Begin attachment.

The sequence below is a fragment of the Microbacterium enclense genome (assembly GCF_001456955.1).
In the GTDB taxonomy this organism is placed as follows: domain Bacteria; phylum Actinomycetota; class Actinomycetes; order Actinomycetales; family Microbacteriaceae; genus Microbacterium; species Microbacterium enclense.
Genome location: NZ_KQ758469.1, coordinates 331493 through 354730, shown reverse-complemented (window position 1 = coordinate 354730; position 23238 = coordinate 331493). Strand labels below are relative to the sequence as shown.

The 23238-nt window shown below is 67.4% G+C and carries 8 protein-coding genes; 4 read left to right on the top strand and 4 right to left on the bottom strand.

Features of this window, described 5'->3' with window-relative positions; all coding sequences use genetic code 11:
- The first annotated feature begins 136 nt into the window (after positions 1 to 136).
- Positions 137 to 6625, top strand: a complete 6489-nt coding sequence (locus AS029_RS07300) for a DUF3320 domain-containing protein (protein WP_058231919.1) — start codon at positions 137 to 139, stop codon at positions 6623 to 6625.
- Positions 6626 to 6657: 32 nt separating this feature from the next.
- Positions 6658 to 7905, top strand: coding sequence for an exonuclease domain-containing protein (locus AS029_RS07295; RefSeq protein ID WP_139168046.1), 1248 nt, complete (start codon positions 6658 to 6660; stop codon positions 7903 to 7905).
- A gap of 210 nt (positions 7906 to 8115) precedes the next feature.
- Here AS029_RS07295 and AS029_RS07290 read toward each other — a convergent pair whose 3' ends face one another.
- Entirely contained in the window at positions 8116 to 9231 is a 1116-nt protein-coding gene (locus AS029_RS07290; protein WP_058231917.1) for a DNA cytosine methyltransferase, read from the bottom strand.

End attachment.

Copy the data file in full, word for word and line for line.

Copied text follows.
The sequence below is a fragment of the Microbacterium enclense genome (assembly GCF_001456955.1).
In the GTDB taxonomy this organism is placed as follows: domain Bacteria; phylum Actinomycetota; class Actinomycetes; order Actinomycetales; family Microbacteriaceae; genus Microbacterium; species Microbacterium enclense.
Genome location: NZ_KQ758469.1, coordinates 331493 through 354730, shown reverse-complemented (window position 1 = coordinate 354730; position 23238 = coordinate 331493). Strand labels below are relative to the sequence as shown.

The 23238-nt window shown below is 67.4% G+C and carries 8 protein-coding genes; 4 read left to right on the top strand and 4 right to left on the bottom strand.

Features of this window, described 5'->3' with window-relative positions; all coding sequences use genetic code 11:
- The first annotated feature begins 136 nt into the window (after positions 1 to 136).
- Positions 137 to 6625, top strand: a complete 6489-nt coding sequence (locus AS029_RS07300) for a DUF3320 domain-containing protein (protein WP_058231919.1) — start codon at positions 137 to 139, stop codon at positions 6623 to 6625.
- Positions 6626 to 6657: 32 nt separating this feature from the next.
- Positions 6658 to 7905, top strand: coding sequence for an exonuclease domain-containing protein (locus AS029_RS07295; RefSeq protein ID WP_139168046.1), 1248 nt, complete (start codon positions 6658 to 6660; stop codon positions 7903 to 7905).
- A gap of 210 nt (positions 7906 to 8115) precedes the next feature.
- Here AS029_RS07295 and AS029_RS07290 read toward each other — a convergent pair whose 3' ends face one another.
- Entirely contained in the window at positions 8116 to 9231 is a 1116-nt protein-coding gene (locus AS029_RS07290; protein WP_058231917.1) for a DNA cytosine methyltransferase, read from the bottom strand.